6 More Ways to Minimize Shipping Costs

I wrote earlier how to minimize shipping costs of by purchasing a digital scale, skipping the post office, avoiding Stamps.com’s printable stamps, buying old stamps from eBay, and using free online tools. Here are six more ways to keep your shipping costs down.

Take advantage of free USPS supplies: If you’re sending items via USPS Priority or Express mail, you should know that the USPS will bring free priority and express mail boxes and envelopes to your door. Just select what you want online. You can also pick these up at the post office, but you’ll be able to get a larger quantity of boxes in a better range of sizes if you order online. Don’t forget about flat-rate shipping boxes, which are also free from the postal service and allow you to ship items for the same price, regardless of weight, as long as they fit completely inside the box.

Don’t buy shipping labels: Even if you buy the most basic printable labels in bulk from an office supply store, you’ll spend far more money than if you print the label on plain old paper and use a solid coating of tape to attach it to your package. Print that label on reused paper and you’ll save even more. If you’re shipping items for personal reasons, no one will notice or care what’s on the other side. If you’re shipping something for business, though, make a good impression and use a clean, new sheet of paper to print your label.

Save all of the shipping materials you get when you order something in the mail: Hang on to your bubble envelopes, packing paper, foam peanuts, air bags, boxes, protective wrapping, and so on. All of this is likely to come in handy sooner or later, and few people care (or will even notice) whether their merchandise arrives in a new or used envelope. Everything gets beat up when it goes through the mail, so you might as well save money and use packaging that’s already imperfect looking.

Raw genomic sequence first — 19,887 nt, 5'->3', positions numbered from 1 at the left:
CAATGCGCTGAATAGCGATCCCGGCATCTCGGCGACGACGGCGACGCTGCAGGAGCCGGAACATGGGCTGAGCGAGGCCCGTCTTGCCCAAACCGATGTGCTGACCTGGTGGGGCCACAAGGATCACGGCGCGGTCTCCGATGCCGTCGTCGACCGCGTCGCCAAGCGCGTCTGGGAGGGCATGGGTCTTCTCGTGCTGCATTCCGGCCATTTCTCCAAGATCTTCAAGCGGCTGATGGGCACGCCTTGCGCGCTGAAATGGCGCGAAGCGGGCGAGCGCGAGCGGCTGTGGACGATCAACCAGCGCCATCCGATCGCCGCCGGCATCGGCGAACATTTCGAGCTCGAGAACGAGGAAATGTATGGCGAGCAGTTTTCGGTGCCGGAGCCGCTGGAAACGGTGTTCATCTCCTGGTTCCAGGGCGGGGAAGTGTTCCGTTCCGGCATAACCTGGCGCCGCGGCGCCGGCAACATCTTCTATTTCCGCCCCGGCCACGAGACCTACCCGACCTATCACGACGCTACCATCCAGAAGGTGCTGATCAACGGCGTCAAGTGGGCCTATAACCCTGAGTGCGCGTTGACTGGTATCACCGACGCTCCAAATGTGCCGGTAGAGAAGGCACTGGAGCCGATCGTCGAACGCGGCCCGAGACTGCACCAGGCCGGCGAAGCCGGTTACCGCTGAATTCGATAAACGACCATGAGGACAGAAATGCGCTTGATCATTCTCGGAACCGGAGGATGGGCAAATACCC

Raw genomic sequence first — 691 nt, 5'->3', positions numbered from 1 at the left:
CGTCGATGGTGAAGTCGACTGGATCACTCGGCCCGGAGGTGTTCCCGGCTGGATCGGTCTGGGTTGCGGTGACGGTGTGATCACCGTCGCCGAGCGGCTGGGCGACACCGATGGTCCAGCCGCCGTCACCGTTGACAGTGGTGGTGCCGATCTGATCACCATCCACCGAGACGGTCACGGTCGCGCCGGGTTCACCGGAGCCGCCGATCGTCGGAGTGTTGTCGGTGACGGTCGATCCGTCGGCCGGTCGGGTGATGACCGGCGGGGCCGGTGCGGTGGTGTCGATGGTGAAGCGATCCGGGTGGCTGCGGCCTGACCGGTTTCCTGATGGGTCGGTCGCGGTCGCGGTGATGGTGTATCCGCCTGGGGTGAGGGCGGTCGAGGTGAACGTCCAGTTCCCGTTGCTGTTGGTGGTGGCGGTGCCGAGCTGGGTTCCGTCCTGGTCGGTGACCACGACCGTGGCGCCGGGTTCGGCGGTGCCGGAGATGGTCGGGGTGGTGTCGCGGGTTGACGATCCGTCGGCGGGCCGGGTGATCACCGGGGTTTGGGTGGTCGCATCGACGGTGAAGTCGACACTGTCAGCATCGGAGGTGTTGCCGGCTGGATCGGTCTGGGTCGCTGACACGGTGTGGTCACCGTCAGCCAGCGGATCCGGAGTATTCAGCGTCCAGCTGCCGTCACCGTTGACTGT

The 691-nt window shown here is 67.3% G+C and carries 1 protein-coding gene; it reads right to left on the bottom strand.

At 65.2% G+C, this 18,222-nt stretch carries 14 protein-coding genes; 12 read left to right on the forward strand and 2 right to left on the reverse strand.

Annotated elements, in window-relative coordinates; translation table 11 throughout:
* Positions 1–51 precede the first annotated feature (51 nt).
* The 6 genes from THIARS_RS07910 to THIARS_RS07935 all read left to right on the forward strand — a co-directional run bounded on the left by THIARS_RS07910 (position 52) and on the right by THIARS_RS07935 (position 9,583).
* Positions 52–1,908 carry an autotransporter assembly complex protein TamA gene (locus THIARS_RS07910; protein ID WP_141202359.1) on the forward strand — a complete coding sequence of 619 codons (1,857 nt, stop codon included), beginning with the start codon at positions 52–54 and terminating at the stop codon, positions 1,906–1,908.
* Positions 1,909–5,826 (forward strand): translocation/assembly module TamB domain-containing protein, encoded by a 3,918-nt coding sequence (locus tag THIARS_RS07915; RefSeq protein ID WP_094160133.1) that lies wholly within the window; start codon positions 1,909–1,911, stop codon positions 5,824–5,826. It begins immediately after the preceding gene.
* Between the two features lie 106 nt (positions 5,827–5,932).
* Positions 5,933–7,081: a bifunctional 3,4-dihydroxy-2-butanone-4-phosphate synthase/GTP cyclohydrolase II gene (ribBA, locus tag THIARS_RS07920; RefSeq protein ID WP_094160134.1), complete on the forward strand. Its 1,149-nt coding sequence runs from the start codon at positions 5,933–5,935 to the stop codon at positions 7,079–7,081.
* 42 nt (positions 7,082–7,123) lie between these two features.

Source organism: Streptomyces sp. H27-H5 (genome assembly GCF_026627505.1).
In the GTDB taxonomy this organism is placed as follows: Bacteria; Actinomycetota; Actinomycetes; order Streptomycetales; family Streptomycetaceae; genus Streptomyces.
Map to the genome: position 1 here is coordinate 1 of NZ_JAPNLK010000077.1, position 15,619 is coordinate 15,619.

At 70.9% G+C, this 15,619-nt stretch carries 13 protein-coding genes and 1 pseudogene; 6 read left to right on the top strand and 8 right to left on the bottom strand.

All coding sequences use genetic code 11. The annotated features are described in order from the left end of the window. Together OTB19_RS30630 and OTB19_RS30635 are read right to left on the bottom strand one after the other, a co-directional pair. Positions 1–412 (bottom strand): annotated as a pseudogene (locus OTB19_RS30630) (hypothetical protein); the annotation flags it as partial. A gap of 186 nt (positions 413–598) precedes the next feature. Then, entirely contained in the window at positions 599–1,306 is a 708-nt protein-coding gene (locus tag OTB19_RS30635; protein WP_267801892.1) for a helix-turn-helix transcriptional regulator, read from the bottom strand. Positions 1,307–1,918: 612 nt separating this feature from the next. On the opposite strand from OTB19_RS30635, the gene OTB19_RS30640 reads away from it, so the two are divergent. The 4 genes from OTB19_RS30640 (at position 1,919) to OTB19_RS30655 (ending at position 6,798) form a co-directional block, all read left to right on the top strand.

If you receive proprietary packaging, like a UPS padded envelope, and you want to use it to send something through the regular mail, just cut the envelope open and turn it inside out: Then you’ll have a plain gray bubble mailer that the USPS will accept. (Personally, I don’t repurpose USPS packaging in the same way because of the scary warnings they put on their boxes and envelopes: “This packaging is property of the U.S. Postal Service and is provided solely for use in sending Priority Mail. Misuse may be a violation of federal law.”) Clean, empty plastic bags from the grocery store also make a great protective packing material for shipments where you don’t need to impress the recipient.

Ask stores for their unwanted boxes: Stores are another good source of free packing materials. Any store will receive lots of merchandise in cardboard boxes, and they won’t have any use for or space to store the empties. To maximize your haul, hit shopping malls or other highly commercial areas where you can visit multiple stores at once.

When you must buy new, buy in bulk: When you’ve exhausted all your other options and you have to buy new materials, seek ways to minimize their cost. I do this by purchasing padded bubble envelopes in a large size that will hold almost anything and buying them in bulk, thus eliminating the need to buy a variety of sizes in small quantities at higher prices. The same applies to tape – while you can get free Priority Mail tape from the USPS, there’s no way to get around buying plain tape (that I know of), so look for store brands, buy on sale and buy in bulk.

Minimize the weight of packaging: If you have to buy new packaging for shipping, consider the weight of the packaging when making your purchase. Lighter packaging costs less to ship. Paying attention to the weight of your packaging is especially important if you’re shipping something that’s on the verge of pushing you into the next weight/price bracket. For example, if you’re shipping an item that weighs 1 pound, 14 ounces, you’d be better off using packaging (including tape and the shipping label) that weighs less than 2 ounces, because a 1 pound 14 ounce item costs the same to ship as a 1 pound, 15.9 ounce item, but a 2 pound, 1 ounce item will cost more.